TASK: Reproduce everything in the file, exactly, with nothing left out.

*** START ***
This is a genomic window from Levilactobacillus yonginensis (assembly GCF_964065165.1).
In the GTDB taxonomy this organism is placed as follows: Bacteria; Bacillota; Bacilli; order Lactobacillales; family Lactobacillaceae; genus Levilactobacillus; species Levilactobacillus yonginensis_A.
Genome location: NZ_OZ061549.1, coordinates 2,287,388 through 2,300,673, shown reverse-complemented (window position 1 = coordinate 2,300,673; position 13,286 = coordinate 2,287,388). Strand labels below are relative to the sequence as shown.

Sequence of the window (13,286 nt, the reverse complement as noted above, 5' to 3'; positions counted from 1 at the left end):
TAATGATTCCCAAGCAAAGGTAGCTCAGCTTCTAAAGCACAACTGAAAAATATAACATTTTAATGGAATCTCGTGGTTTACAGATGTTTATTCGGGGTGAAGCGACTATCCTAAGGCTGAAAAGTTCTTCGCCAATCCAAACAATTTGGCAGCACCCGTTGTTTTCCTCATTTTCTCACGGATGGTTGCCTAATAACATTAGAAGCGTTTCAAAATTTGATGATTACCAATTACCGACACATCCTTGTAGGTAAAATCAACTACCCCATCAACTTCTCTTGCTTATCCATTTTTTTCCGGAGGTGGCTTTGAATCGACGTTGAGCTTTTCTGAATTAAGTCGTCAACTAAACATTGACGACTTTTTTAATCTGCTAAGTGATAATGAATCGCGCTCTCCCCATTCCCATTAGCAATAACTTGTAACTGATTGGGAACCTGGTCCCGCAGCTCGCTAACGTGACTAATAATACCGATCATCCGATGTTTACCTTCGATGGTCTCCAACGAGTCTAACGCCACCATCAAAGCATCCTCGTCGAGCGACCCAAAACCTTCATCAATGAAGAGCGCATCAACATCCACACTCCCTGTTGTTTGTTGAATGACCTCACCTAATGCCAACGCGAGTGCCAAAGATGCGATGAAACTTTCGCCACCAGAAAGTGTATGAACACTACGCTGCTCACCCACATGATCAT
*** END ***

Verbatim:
This is a genomic window from Levilactobacillus yonginensis (assembly GCF_964065165.1).
In the GTDB taxonomy this organism is placed as follows: Bacteria; Bacillota; Bacilli; order Lactobacillales; family Lactobacillaceae; genus Levilactobacillus; species Levilactobacillus yonginensis_A.
Genome location: NZ_OZ061549.1, coordinates 2,287,388 through 2,300,673, shown reverse-complemented (window position 1 = coordinate 2,300,673; position 13,286 = coordinate 2,287,388). Strand labels below are relative to the sequence as shown.

Sequence of the window (13,286 nt, the reverse complement as noted above, 5' to 3'; positions counted from 1 at the left end):
TAATGATTCCCAAGCAAAGGTAGCTCAGCTTCTAAAGCACAACTGAAAAATATAACATTTTAATGGAATCTCGTGGTTTACAGATGTTTATTCGGGGTGAAGCGACTATCCTAAGGCTGAAAAGTTCTTCGCCAATCCAAACAATTTGGCAGCACCCGTTGTTTTCCTCATTTTCTCACGGATGGTTGCCTAATAACATTAGAAGCGTTTCAAAATTTGATGATTACCAATTACCGACACATCCTTGTAGGTAAAATCAACTACCCCATCAACTTCTCTTGCTTATCCATTTTTTTCCGGAGGTGGCTTTGAATCGACGTTGAGCTTTTCTGAATTAAGTCGTCAACTAAACATTGACGACTTTTTTAATCTGCTAAGTGATAATGAATCGCGCTCTCCCCATTCCCATTAGCAATAACTTGTAACTGATTGGGAACCTGGTCCCGCAGCTCGCTAACGTGACTAATAATACCGATCATCCGATGTTTACCTTCGATGGTCTCCAACGAGTCTAACGCCACCATCAAAGCATCCTCGTCGAGCGACCCAAAACCTTCATCAATGAAGAGCGCATCAACATCCACACTCCCTGTTGTTTGTTGAATGACCTCACCTAATGCCAACGCGAGTGCCAAAGATGCGATGAAACTTTCGCCACCAGAAAGTGTATGAACACTACGCTGCTCACCCACATGATCAT